The key word for system integrators to focus on when considering SaaS is the service. “The main reasons users adopt technology is the ease of use and the service they receive whenever they have a question or problem. It is an ongoing relationship with the customer, in real time. You have to provide great support and service on an ongoing basis, because your customers only pay for what they use each month. The SaaS business model is only successful if it consistently provides good service and support after the sale,” Brewster said.
The trend towards this new business model is widely reflected in the software industry as a whole. Since BuildingReports launched their service in 2000, Web-based services have exploded and are on a quick pace to replace the outdated desktop software distribution model. Companies like Google and Microsoft have begun providing Web-based versions of traditional desktop software such as e-mail, word processing, spreadsheets and mapping applications.
The most obvious benefit of Web-based services is the instant distribution of new features and updates via the browser. Traditional desktop software upgrades require more effort for companies to deploy, and can be costly in some cases. Users may even be required to pay for an upgrade of their software simply because they chose to get the latest version of Windows, or moved to a Mac or Linux machine.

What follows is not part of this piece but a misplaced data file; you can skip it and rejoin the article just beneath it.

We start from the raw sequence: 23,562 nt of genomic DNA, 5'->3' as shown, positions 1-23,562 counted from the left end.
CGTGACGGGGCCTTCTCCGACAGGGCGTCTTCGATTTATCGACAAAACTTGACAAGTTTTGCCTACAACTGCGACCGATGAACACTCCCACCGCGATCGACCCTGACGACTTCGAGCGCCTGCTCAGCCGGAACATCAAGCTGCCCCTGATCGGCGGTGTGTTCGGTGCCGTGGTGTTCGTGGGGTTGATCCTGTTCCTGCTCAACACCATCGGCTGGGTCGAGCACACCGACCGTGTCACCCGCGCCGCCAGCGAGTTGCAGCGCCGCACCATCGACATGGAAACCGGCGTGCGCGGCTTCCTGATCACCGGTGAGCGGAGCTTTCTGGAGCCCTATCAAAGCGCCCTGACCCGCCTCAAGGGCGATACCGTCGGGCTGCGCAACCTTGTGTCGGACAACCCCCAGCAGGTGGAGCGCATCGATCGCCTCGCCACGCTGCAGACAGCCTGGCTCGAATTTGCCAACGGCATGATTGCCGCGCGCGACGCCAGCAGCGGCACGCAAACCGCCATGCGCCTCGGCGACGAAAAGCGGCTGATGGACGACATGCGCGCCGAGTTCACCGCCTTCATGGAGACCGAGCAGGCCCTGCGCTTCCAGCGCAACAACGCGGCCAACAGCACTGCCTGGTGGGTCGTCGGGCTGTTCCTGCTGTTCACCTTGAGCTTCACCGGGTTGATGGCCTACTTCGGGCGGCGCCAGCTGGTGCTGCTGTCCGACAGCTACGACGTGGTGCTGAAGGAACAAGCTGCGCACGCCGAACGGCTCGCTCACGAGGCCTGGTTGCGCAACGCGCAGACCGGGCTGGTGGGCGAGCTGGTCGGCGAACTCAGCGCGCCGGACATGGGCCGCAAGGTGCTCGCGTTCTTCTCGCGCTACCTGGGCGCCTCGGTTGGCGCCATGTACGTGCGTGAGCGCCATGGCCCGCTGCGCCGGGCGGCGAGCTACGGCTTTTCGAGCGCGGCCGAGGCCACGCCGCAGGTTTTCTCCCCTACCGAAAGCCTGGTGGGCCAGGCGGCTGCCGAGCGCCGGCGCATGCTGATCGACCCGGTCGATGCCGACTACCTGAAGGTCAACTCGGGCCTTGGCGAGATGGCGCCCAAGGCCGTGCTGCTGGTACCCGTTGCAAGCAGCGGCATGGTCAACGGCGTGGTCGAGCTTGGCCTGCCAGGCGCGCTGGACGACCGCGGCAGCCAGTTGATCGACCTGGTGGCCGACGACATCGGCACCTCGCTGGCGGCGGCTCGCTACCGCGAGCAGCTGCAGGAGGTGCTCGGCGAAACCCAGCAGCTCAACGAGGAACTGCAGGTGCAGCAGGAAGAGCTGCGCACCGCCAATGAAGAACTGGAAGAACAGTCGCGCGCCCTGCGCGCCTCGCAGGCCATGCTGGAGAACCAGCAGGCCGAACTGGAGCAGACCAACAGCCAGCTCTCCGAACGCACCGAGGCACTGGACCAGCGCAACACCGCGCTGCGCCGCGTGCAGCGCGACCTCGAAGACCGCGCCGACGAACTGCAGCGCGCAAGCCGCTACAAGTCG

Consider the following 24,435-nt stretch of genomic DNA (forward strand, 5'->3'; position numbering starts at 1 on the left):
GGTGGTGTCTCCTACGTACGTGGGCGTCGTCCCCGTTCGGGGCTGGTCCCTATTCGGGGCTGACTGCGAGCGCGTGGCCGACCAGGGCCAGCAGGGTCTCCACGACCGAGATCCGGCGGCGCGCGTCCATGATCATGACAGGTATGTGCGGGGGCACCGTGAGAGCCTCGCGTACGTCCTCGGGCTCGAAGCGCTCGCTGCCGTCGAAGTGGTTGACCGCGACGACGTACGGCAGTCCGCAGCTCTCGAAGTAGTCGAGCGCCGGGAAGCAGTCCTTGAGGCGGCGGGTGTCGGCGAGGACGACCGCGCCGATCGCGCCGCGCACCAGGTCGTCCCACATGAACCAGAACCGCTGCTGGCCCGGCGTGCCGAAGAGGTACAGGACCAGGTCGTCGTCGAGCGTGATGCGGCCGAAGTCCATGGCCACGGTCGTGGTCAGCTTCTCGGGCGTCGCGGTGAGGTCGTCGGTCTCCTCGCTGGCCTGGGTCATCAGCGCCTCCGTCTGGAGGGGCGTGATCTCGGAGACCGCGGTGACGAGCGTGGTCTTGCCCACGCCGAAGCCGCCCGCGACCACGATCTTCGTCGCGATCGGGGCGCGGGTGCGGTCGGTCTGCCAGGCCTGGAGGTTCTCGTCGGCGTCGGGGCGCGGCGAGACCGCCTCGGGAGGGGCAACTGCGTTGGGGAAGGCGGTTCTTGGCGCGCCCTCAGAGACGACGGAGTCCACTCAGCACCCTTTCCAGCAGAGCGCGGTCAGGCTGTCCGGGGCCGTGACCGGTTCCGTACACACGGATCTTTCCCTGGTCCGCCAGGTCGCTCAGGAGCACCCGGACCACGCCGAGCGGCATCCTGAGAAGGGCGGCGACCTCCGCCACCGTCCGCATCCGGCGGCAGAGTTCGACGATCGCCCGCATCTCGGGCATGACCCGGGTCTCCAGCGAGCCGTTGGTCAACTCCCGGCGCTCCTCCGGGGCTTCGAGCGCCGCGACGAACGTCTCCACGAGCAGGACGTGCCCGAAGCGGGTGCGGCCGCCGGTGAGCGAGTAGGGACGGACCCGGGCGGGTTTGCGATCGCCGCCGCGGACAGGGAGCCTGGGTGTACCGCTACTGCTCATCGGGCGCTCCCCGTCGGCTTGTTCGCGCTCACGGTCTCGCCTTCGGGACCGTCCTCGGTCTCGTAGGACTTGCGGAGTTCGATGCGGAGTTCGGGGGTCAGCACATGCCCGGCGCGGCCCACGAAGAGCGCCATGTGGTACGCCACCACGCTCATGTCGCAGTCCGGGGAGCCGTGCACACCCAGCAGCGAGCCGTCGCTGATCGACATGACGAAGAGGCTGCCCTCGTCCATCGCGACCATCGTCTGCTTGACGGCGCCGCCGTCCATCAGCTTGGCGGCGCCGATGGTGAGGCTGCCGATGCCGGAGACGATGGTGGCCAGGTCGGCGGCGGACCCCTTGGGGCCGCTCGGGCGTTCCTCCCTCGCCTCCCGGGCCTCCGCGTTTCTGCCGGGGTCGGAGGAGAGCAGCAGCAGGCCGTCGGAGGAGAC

In celebration of their 10-year anniversary, BuildingReports already released several reporting features that utilize the latest Web 2.0 tools used on the most popular Websites on the Internet. The new features were provided free to all members.
“We wanted to take advantage of this opportunity to thank our members for their support the past 10 years,” said Jason Kronz, co-founder and chief technology officer. “We also wanted to give our users the familiar look and feel of online social networking sites they use every day, like Facebook or MySpace. We are very happy to have our members be the first in the industry to provide this innovative technology to their customers,” he said.